Likewise, Roxana at first rejects the proposals of the Dutch Merchant seemingly more aggressively, despite the fact that she is pregnant with his child. After her rejecting him, he says to her, “I have been surpriz’d with such a Denial, that no Woman in such Circumstances ever gave to a Man; for certainly it was never known, that any Woman refus’d to marry a Man that had first lain with her, much less a Man that had gotten her with child… yet I must own, there is something in it shocking to Nature, and something very unkind to yourself; but above all, it is unkind to the Child that is yet unborn; who, if we marry, will come into the World with Advantage enough, but if not, is ruin’d before it is born. (Defoe, 156)His response to her refusals explains clearly why her decision is so deviant. First, he addresses her failure to respect for both the patriarchy and the institution of marriage by having sex with a man she is not married to, and he consequently berates her for refusing his proposal after bringing this shame upon herself. Typically, a non-deviant woman would marry the man she slept with to prevent bringing dishonor to her name and her family, but this is not a concern of Roxana’s. Additionally, he points out the fact that she is prioritizing herself over her unborn bastard child, which he finds appalling. This is especially deviant of the 18th-century woman, because traditionally she would prioritize marriage and family over her own desires, while Roxana is doing exactly the opposite. After refusing him several times, Roxana “subsequently rebuffs the offer of her financial advisor… to find her ‘some eminent Merchant’ who, already possessing a ‘flourishing Business, and a flowing Cash,’ would not need her money… enabling her to live ‘like a Queen’” (Defoe, 170). It is both this attitude and her pattern of behavior that expresses feminine deviance.According to Maurer, “Critics agree that Roxana’s downfall has everything to do with her engagement in relations of commerce, broadly defined as accumulation, investment, and the social relations that surround these economic transactions” (363). While her relationships with men and her failure to adhere to societal standards express her feminine deviance, her relationship to money both within and outside of her marriages is yet another example of her departure from traditional 18th-century decorum. As she believes when she is young, she should become wealthy by marrying well, not by exploiting her body and her independence after her first husband leaves her. She attempts to control her family’s finances with her first husband, which fails miserably and is left penniless. However, after he leaves her and she is both sexually and romantically liberated, she allows herself to become her financially liberated by indulging in what men such as the Landlord, the Prince, and the Dutch Merchant offer her and becoming a “kept Mistress” (Defoe, 170). Maurer states that “By shunning the male control of her money mandated within marriage, Roxana calls into question not only the broad contours of patriarchal control over women embodied in… the sexual contract’… but also the more specific model of middle-class marriage, in which men’s position as exclusive breadwinner increasingly limited women’s productive economic role” (364).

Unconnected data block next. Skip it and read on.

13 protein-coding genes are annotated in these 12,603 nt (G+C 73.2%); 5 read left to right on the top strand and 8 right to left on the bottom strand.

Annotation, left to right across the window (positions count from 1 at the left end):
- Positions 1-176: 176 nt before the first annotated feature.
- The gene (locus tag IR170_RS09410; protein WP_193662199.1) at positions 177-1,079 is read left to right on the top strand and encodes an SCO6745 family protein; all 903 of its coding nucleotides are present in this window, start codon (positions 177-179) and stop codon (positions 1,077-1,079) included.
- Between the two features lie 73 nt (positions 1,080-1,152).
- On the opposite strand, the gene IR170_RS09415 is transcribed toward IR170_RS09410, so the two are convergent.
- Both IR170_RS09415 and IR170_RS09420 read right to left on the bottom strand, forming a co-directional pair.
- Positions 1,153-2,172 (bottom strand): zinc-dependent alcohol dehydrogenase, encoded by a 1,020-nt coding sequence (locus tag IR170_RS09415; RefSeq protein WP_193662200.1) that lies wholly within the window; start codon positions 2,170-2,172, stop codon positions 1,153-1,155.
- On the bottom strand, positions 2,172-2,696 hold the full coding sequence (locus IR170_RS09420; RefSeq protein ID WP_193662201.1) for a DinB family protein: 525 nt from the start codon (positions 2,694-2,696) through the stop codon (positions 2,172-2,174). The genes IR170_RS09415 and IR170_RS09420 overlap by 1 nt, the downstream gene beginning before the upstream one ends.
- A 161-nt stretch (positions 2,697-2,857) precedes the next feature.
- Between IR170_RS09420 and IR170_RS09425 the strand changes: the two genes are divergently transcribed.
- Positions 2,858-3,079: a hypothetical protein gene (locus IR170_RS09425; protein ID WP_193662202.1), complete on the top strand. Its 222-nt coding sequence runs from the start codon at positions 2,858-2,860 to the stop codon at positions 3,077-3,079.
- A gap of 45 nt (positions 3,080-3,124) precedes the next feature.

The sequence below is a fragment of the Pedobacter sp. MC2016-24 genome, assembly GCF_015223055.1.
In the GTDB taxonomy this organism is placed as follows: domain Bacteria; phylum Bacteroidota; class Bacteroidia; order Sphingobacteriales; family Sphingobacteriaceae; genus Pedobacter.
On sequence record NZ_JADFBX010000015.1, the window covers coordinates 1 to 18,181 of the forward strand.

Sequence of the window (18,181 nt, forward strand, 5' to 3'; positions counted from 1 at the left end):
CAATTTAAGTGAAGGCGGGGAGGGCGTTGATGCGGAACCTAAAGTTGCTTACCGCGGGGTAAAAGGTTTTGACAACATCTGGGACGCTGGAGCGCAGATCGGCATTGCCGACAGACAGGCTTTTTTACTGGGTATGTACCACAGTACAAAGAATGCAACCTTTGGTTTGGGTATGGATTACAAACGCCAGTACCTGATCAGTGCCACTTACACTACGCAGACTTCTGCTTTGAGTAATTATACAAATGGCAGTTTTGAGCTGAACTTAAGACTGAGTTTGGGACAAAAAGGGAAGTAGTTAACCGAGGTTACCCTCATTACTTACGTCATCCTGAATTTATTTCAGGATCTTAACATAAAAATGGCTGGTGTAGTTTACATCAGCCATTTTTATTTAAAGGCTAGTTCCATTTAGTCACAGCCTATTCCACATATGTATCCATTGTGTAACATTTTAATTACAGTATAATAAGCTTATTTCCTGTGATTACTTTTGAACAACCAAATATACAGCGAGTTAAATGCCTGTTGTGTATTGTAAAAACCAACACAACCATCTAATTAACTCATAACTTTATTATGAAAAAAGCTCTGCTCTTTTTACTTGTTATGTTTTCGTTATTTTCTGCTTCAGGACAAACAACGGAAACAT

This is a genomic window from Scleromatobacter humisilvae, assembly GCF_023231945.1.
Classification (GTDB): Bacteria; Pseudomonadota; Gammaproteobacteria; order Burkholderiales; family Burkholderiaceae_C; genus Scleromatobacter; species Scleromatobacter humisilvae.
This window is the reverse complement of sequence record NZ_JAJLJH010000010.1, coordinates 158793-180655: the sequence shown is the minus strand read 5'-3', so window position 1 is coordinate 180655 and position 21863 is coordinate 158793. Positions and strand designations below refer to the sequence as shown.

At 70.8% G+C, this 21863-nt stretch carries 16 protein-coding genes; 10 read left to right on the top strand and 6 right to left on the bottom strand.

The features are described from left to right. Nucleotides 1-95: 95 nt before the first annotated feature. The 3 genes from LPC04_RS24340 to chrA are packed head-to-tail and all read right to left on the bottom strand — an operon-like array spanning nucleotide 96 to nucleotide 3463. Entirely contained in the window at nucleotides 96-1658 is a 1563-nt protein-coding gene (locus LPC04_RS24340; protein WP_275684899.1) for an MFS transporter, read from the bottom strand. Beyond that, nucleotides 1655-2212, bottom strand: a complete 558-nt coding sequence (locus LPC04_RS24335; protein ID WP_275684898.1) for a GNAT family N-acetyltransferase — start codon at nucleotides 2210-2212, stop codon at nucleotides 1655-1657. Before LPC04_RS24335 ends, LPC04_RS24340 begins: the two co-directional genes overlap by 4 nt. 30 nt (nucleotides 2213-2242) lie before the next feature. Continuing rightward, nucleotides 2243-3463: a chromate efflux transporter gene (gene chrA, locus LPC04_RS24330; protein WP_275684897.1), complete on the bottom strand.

Depending on their country of residence, women in the 18th century had minimal, if any, property rights, so her attempt to not only have money but also to control it inner marriage is an act of feminine deviance in itself, but this pattern of behavior within her relationships and on her own throughout the novel is particularly defiant of societal norms. The novel is “vexed by the failure of a system, namely marriage” as well as patriarchal finances, yet Defoe’s investment “in a gender division of labor that militated women’s placement into a domestic sphere increasingly separated from the workplace means that such insolvency of the system itself cannot be acknowledged” (Maurer, 364). However, Roxana represents a different type of woman and fails to adhere to the domestic sphere, so the failure “[is being extirpated] through the destruction of the very woman who attempts to function outside its boundaries” (Maurer, 364). Although “Roxana’s optimistic portrayal of herself as wanting, at the age of fourteen, ‘neither Wit, Beauty, or Money’ anticipates by almost a hundred years Jane Austen’s famous description of the ‘andsome, clever, and rich’ Emma Woodhouse,” her feminine deviance from female characters such as Emma in relation to both money and female relationships is evident to nearly any reader of 18th century literature (Defoe, 7; Maurer, 368). The final way in which Roxana displays feminine deviance is in her relationship with Amy, which is filled with suggestions of homoeroticism throughout the novel.